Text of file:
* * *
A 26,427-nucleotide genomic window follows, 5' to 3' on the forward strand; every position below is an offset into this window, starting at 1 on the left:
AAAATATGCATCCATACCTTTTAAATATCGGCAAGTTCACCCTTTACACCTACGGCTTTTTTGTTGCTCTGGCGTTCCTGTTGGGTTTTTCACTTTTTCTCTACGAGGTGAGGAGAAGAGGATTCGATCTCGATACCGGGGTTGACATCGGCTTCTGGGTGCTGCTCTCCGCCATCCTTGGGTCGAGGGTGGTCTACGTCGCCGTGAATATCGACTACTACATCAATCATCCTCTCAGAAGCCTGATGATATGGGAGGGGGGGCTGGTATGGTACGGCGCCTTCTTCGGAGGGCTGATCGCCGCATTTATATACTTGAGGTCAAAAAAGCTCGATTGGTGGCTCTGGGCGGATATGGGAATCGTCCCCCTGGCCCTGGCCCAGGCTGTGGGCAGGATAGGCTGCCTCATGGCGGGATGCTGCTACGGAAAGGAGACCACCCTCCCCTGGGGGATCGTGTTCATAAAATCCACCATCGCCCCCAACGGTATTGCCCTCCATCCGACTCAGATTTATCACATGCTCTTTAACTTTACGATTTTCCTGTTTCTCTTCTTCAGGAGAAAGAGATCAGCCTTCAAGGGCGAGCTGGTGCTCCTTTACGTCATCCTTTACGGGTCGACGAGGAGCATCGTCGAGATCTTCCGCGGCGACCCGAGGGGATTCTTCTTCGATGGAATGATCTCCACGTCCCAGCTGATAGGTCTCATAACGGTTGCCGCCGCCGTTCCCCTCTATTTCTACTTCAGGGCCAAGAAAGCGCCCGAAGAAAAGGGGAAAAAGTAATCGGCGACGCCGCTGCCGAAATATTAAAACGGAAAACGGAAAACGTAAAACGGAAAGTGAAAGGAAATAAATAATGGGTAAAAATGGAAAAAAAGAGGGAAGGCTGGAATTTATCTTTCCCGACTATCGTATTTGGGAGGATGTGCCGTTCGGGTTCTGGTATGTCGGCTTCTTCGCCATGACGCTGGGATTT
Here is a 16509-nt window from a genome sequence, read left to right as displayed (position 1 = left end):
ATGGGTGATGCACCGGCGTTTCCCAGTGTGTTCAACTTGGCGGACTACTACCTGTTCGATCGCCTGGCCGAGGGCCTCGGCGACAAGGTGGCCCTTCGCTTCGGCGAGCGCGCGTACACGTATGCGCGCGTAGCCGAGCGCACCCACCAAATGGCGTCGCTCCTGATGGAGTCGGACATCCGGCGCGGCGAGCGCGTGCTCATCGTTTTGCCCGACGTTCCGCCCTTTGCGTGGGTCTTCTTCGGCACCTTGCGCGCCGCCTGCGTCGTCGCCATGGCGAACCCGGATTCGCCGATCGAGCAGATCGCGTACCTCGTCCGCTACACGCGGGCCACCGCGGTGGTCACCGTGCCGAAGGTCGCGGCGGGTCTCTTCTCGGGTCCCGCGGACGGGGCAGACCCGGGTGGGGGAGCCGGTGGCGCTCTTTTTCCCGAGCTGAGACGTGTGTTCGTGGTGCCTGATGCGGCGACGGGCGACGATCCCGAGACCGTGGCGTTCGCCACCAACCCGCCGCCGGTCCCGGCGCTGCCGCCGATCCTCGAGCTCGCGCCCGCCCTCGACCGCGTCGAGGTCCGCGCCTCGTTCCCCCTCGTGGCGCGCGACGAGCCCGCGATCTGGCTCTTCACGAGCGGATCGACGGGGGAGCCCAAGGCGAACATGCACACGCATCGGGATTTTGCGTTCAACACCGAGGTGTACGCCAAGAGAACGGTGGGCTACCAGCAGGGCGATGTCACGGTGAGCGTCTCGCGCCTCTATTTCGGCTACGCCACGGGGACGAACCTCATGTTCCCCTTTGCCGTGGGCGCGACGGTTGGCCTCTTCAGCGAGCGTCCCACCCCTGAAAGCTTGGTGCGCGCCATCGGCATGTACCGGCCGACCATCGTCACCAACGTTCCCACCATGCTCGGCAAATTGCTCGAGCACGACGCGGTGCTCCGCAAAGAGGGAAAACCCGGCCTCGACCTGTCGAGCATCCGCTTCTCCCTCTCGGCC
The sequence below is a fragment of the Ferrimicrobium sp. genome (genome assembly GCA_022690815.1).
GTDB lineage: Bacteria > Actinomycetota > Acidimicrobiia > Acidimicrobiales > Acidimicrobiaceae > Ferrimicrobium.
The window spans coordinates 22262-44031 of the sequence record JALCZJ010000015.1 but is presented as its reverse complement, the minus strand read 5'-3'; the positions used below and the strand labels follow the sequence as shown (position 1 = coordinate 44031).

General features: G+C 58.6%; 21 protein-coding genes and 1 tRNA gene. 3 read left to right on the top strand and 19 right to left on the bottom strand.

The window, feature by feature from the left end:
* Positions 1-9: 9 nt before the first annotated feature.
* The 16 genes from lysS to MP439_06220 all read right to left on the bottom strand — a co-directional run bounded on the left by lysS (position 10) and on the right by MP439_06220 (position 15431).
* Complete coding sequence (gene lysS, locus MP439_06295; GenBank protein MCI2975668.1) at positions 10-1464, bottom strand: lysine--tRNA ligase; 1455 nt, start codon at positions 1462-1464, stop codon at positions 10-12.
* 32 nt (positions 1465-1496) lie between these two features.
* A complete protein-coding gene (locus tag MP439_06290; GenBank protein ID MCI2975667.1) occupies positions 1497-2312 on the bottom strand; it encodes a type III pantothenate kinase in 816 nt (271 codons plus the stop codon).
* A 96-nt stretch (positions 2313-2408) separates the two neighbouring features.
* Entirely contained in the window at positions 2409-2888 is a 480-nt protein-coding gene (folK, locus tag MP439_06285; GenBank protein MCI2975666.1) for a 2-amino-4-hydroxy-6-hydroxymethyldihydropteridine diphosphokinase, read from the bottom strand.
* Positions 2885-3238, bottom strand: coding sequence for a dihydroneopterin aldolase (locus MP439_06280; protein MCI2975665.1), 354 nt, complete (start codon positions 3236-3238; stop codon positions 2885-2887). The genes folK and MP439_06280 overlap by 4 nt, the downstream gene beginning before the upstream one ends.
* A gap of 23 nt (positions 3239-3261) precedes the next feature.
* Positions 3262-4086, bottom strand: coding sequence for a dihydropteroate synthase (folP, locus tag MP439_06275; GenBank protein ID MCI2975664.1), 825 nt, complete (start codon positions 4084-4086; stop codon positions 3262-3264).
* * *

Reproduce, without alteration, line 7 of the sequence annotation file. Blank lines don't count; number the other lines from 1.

The window spans coordinates 22262-44031 of the sequence record JALCZJ010000015.1 but is presented as its reverse complement, the minus strand read 5'-3'; the positions used below and the strand labels follow the sequence as shown (position 1 = coordinate 44031).